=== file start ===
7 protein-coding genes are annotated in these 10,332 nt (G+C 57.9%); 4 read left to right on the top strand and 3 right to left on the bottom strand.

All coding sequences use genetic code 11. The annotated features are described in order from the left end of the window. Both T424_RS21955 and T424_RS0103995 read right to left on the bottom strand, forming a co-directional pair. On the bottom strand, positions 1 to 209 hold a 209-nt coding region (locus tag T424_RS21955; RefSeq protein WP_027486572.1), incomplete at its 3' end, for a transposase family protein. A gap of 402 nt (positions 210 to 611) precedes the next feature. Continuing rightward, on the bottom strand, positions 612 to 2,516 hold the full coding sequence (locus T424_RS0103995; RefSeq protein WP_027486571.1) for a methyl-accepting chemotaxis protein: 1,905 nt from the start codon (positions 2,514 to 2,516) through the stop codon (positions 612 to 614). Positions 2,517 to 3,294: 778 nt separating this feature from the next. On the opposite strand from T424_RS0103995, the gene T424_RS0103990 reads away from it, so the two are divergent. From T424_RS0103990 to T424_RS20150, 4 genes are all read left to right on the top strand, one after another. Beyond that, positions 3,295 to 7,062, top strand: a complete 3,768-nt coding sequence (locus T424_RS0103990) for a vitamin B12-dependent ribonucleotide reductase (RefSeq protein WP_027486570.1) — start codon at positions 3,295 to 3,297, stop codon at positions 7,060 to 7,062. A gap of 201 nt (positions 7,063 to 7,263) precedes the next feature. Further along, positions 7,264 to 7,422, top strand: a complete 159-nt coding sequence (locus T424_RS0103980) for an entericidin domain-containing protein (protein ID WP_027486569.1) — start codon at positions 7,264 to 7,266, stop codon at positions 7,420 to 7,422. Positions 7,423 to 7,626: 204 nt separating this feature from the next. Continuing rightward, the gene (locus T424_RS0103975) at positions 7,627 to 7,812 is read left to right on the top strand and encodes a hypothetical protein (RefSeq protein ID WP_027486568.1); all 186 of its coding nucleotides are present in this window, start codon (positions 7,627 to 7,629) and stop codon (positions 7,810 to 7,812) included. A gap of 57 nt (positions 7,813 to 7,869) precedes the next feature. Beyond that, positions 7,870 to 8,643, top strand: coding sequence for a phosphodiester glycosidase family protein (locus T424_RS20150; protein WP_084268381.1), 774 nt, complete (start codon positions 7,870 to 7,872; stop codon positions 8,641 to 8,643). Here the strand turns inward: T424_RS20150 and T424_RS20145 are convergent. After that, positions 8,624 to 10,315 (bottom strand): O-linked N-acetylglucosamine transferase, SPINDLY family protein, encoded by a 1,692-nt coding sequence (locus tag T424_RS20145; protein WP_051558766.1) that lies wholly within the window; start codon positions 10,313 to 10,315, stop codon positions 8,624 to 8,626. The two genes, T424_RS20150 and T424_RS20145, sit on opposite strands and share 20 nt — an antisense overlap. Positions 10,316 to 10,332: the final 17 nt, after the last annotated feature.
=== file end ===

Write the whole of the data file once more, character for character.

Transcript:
7 protein-coding genes are annotated in these 10,332 nt (G+C 57.9%); 4 read left to right on the top strand and 3 right to left on the bottom strand.

All coding sequences use genetic code 11. The annotated features are described in order from the left end of the window. Both T424_RS21955 and T424_RS0103995 read right to left on the bottom strand, forming a co-directional pair. On the bottom strand, positions 1 to 209 hold a 209-nt coding region (locus tag T424_RS21955; RefSeq protein WP_027486572.1), incomplete at its 3' end, for a transposase family protein. A gap of 402 nt (positions 210 to 611) precedes the next feature. Continuing rightward, on the bottom strand, positions 612 to 2,516 hold the full coding sequence (locus T424_RS0103995; RefSeq protein WP_027486571.1) for a methyl-accepting chemotaxis protein: 1,905 nt from the start codon (positions 2,514 to 2,516) through the stop codon (positions 612 to 614). Positions 2,517 to 3,294: 778 nt separating this feature from the next. On the opposite strand from T424_RS0103995, the gene T424_RS0103990 reads away from it, so the two are divergent. From T424_RS0103990 to T424_RS20150, 4 genes are all read left to right on the top strand, one after another. Beyond that, positions 3,295 to 7,062, top strand: a complete 3,768-nt coding sequence (locus T424_RS0103990) for a vitamin B12-dependent ribonucleotide reductase (RefSeq protein WP_027486570.1) — start codon at positions 3,295 to 3,297, stop codon at positions 7,060 to 7,062. A gap of 201 nt (positions 7,063 to 7,263) precedes the next feature. Further along, positions 7,264 to 7,422, top strand: a complete 159-nt coding sequence (locus T424_RS0103980) for an entericidin domain-containing protein (protein ID WP_027486569.1) — start codon at positions 7,264 to 7,266, stop codon at positions 7,420 to 7,422. Positions 7,423 to 7,626: 204 nt separating this feature from the next. Continuing rightward, the gene (locus T424_RS0103975) at positions 7,627 to 7,812 is read left to right on the top strand and encodes a hypothetical protein (RefSeq protein ID WP_027486568.1); all 186 of its coding nucleotides are present in this window, start codon (positions 7,627 to 7,629) and stop codon (positions 7,810 to 7,812) included. A gap of 57 nt (positions 7,813 to 7,869) precedes the next feature. Beyond that, positions 7,870 to 8,643, top strand: coding sequence for a phosphodiester glycosidase family protein (locus T424_RS20150; protein WP_084268381.1), 774 nt, complete (start codon positions 7,870 to 7,872; stop codon positions 8,641 to 8,643). Here the strand turns inward: T424_RS20150 and T424_RS20145 are convergent. After that, positions 8,624 to 10,315 (bottom strand): O-linked N-acetylglucosamine transferase, SPINDLY family protein, encoded by a 1,692-nt coding sequence (locus tag T424_RS20145; protein WP_051558766.1) that lies wholly within the window; start codon positions 10,313 to 10,315, stop codon positions 8,624 to 8,626. The two genes, T424_RS20150 and T424_RS20145, sit on opposite strands and share 20 nt — an antisense overlap. Positions 10,316 to 10,332: the final 17 nt, after the last annotated feature.